Emerging automobile technologies could put insurers out of work

Emerging automobile technologies could put insurers out of work

Emerging automobile technologies could put insurers out of work With the advent of automobile technology such as driverless systems and telematics, the personal car insurance industry is at a crossroad. Will personal auto insurers still have a place in an industry where manufacturers not only have better means to price policies, but could also take full liability on their vehicles’ performance?

A report by KPMG published 2015 expected the personal car insurance sector to shrink to 40% of its current size within 25 years. KPMG suggested that this decrease is not just because manufacturers will be more likely to take full liability for their driverless cars, but also since smart car technology could potentially reduce the number of accidents on the road.

With driverless car technology moving forward, the auto insurance industry could lose all meaning once liability for vehicular accidents shifts from drivers to the manufacturers.

Next year, Volvo is set to test its driverless cars in London. The manufacturer, along with Mercedes-Benz and Google, has stated that it would take liability for accidents in its driverless cars. Other manufacturers of driverless cars could take similar stances in the future.

"As the car becomes more autonomous ... we believe more of the liability will be absorbed by the manufacturer or the entity that has made the algorithms behind the brain of the car," said KPMG principal Jerry Albright. "At one point, does that become such a large portion that carmakers say, 'We will insure all these cars'?"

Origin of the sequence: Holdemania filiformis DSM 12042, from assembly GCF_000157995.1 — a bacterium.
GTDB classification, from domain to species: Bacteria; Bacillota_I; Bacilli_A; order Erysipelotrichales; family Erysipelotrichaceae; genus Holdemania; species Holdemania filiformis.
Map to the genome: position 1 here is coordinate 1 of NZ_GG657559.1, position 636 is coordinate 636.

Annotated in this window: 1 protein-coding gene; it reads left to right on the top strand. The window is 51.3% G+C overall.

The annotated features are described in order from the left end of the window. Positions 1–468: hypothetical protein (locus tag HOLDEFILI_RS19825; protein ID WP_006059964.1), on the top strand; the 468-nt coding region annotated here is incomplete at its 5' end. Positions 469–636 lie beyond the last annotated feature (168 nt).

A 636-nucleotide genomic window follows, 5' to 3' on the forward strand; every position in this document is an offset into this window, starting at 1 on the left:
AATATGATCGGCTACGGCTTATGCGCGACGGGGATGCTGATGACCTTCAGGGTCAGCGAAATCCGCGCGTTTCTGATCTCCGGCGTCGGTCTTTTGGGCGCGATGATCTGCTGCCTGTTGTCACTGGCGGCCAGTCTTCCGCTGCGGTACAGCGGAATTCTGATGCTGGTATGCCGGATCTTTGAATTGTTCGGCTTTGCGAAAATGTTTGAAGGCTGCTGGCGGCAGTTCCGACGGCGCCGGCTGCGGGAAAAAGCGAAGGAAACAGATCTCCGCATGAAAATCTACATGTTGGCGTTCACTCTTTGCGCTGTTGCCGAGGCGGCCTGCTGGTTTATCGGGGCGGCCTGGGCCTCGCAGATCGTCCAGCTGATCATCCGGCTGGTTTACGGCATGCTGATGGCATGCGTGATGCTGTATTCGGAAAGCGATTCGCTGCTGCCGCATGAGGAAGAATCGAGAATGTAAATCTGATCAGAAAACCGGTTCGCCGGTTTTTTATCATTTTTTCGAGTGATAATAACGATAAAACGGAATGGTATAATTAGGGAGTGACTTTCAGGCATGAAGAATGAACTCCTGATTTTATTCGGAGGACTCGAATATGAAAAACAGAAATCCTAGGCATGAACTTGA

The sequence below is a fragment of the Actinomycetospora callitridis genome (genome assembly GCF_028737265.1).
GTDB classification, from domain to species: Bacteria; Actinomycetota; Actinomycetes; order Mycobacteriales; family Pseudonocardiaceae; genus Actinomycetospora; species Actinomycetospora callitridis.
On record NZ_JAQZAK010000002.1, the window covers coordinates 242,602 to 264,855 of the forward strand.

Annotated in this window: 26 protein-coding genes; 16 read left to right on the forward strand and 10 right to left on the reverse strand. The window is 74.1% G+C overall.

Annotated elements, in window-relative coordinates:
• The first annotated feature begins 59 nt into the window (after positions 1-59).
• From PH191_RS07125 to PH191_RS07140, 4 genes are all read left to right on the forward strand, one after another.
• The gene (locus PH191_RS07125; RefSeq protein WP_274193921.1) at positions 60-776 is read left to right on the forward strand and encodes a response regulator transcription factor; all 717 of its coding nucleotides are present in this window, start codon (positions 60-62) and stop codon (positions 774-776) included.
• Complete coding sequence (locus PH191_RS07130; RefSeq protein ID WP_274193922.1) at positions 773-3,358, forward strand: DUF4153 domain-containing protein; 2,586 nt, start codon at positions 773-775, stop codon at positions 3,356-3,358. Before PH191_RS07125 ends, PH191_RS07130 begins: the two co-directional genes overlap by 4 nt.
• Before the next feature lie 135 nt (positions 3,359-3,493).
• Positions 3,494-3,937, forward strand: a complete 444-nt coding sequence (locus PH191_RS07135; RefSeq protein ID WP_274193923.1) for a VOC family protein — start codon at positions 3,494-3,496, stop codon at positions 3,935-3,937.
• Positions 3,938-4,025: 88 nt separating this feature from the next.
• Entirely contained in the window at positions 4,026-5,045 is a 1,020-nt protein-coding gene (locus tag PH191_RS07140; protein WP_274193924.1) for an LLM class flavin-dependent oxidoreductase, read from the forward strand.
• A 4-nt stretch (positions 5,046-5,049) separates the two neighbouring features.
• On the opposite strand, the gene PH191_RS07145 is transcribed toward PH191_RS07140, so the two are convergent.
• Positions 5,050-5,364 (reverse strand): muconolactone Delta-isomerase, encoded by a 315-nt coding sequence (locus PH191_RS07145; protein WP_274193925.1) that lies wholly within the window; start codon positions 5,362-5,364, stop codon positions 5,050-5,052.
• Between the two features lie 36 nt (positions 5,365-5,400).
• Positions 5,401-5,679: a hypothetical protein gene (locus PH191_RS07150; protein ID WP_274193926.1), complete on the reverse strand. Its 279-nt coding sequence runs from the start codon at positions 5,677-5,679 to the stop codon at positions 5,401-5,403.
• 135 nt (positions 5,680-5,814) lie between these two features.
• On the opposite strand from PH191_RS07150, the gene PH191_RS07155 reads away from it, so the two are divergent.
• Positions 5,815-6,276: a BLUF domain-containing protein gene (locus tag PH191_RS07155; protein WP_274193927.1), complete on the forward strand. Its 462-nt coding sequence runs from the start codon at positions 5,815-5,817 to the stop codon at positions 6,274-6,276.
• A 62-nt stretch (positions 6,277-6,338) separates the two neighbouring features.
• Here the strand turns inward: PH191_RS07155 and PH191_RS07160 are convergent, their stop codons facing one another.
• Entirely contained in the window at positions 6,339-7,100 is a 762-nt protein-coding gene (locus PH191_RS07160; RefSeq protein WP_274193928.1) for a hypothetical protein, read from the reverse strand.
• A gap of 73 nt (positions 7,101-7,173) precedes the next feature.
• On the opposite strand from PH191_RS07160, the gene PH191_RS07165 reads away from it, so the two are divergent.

The personal auto insurance sector might not even have to wait for driverless cars to roll out to feel threatened—car manufacturers have the means to better track motorist behavior through telematics, and if they were so inclined, they could even offer policies of their own based on the data gathered.

CBC News reported that some car manufacturers such as BMW, Ford, General Motors, Jaguar, and Land Rover already outfit their automobiles with features that allow drivers to monitor and control their cars through their smartphones.

This same technology could also allow manufacturers to keep track of their vehicles through telematics (remote monitoring technology). The data manufacturers collect from the vehicles could then be used to help price insurance policies.

While car manufacturers are readily embracing telematics and the opportunities it brings, the insurance industry has been slow to adapt. To date, only a few insurers in Canada such as Desjardins, the Co-operators and the Personal Insurance Co. offer their own telematics systems to record policyholder driving habits.

Related stories:
Morning Briefing: Natural hazards cost global economy $98 billion in first half of 2016
Morning Briefing: Driverless cars might end up as a boost for insurers